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Anglican-Lutheran panel meets. Episcopalian included.

Anglican-Lutheran panel meets. Episcopalian included.

The third Anglican–Lutheran International Commission (ALIC) held its sixth and final meeting in the holy city Jerusalem between 18 and 25 June 2011, under the leadership of the Most Reverend Fred Hiltz, Primate of Canada, and of the Reverend Dr Thomas Nyiwé, Bishop of the Evangelical Lutheran Church in Cameroon.


So begins the press release from the Anglican Communion News Service on a recent ecumenical meeting.

What caught our eye, however, was the list of Anglican participants:

Anglicans:

The Most Revd Fred Hiltz, Canada (Co-Chair)

The Revd Canon Dr Charlotte Methuen, Germany and United Kingdom

The Rt Revd Dr Musonda T. S. Mwamba, Botswana

The Revd Professor Renta Nishihara, Japan

The Very Revd Dr William H. Petersen, USA

The Revd Canon Dr Alyson Barnett-Cowan, Anglican Communion Office (Co-Secretary)

Mr Neil Vigers (administrative assistant)

Apology:

The Revd Dr Cathy Thomson, Australia

Folks who follow this sort of thing will remember that the Very Rev. Petersen was kicked off this panel by the Archbishop of Canterbury, who wrote in his Pentecost letter of 2010:

“I am therefore proposing that, while these tensions remain unresolved, members of such provinces – provinces that have formally, through their Synod or House of Bishops, adopted policies that breach any of the moratoria requested by the Instruments of Communion and recently reaffirmed by the Standing Committee and the Inter-Anglican Standing Commission on Unity, Faith and Order (IASCUFO) – should not be participants in the ecumenical dialogues in which the Communion is formally engaged. I am further proposing that members of such provinces serving on IASCUFO should for the time being have the status only of consultants rather than full members”.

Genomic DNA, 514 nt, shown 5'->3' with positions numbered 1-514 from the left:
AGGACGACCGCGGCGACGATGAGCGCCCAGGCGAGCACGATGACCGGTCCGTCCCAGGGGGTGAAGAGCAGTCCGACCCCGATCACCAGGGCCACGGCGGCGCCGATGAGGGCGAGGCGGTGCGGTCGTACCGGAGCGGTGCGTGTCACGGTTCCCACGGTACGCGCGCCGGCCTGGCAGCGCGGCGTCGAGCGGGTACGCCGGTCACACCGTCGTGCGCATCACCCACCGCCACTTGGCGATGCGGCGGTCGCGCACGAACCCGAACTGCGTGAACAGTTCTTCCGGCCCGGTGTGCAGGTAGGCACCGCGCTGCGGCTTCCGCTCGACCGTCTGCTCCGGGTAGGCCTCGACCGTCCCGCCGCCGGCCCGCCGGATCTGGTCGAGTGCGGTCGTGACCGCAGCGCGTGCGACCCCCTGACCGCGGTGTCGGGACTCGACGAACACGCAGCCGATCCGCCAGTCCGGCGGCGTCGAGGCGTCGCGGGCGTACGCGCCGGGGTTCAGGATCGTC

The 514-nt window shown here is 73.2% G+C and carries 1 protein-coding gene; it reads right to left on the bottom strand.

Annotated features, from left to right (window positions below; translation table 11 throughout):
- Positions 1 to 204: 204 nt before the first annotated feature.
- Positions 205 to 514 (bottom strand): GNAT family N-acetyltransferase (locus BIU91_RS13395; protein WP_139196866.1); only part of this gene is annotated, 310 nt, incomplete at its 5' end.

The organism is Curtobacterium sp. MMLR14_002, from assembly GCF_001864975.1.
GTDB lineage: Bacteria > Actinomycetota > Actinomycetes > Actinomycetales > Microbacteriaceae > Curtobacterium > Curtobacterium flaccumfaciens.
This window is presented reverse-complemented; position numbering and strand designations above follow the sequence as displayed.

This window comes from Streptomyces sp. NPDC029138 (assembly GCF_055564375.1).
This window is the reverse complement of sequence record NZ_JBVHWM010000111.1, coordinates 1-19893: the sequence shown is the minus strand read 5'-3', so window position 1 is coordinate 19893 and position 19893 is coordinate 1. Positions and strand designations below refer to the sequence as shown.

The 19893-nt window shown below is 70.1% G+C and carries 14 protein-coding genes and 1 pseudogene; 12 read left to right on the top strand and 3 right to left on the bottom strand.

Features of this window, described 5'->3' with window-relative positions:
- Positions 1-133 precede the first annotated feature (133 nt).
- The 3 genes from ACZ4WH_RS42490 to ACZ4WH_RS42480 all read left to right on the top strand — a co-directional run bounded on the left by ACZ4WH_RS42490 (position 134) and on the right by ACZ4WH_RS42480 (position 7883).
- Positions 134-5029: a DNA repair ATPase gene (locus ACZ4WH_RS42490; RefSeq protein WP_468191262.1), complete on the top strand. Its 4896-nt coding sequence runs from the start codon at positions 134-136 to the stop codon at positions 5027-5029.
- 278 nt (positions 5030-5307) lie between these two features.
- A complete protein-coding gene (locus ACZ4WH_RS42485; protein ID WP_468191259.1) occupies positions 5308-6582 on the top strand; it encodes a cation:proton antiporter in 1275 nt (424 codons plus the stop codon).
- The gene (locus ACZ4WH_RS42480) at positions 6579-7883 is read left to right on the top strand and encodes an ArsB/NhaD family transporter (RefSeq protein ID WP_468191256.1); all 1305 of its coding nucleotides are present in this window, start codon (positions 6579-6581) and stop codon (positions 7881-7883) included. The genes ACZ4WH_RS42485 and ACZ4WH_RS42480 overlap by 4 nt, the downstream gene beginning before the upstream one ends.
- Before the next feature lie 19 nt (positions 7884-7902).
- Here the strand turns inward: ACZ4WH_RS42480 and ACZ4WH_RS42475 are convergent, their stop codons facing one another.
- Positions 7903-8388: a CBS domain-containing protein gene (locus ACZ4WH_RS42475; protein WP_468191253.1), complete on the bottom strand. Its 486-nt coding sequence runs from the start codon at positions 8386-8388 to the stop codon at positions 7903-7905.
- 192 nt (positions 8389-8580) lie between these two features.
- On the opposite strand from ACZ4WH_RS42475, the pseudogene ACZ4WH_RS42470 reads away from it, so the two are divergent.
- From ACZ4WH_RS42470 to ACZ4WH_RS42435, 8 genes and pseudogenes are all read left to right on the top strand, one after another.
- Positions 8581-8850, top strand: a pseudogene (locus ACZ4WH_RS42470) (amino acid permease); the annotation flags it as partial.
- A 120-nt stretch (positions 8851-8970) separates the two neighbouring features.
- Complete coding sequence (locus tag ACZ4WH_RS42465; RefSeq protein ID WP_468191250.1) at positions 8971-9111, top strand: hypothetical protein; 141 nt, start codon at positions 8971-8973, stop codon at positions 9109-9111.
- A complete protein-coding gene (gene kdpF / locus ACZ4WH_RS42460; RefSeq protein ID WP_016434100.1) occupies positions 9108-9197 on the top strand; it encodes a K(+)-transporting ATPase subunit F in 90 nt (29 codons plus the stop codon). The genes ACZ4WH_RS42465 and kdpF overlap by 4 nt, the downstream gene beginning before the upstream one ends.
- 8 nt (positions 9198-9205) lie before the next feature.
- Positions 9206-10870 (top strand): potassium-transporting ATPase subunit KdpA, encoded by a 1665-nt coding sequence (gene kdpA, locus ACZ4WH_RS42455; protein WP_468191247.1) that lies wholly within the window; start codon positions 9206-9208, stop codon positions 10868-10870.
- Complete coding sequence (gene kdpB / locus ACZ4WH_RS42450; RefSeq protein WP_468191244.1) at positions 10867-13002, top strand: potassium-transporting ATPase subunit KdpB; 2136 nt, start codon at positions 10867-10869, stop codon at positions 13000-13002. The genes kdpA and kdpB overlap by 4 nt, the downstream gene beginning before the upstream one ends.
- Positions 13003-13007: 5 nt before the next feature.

You may also remember that this led to a difficult session between the Very Rev. Kenneth Kearon, Secretary General of the Anglican Communion, and the Executive Council of the Episcopal Church.

The matter was further confused by the Communion’s decision to appoint the Rev. Mark McIntosh, a priest of the Diocese of Chicago to the Anglican-Roman Catholic panel, and justify the appointment by noting that he was also, at the moment, a canon of an English Cathedral.

It would be interesting to know the exact status of Episcopalians and members of the province of the Southern Cone–whose now Primate was also bumped–on these panels.

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Bill Ghrist

Perhaps someone had enough sense to realize that it would be a bit absurd to forbid attendance by someone from one of the Anglican Provinces that is now in full communion with the Lutherans.

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Robin Walker

The Communiqué from the the Anglican News Service simply lists him among those attending, without any differentiation except for Anglican or Lutheran.

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Jim Naughton

The interesting thing is that Bill Petersen is very well liked by the Lutherans. Bexley Hall, the seminary where he taught, is on the grounds of Trinity Lutheran Seminary in Columbus. He is steeped in this stuff and very widely respected. The ABC shot himself in the foot by alienating the Lutherans when he moved against Bill.

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John B. Chilton

The answer seems clear: they are consultants not members. Whether that has any practical meaning when you're discussing and not deciding is another matter.

To me it would be even more interesting to know if the Lutheran members were informed by the ACO that Petersen had second class status.

Tongue firmly in cheek, perhaps it matters that the meetup was about diakonia not koinonia.

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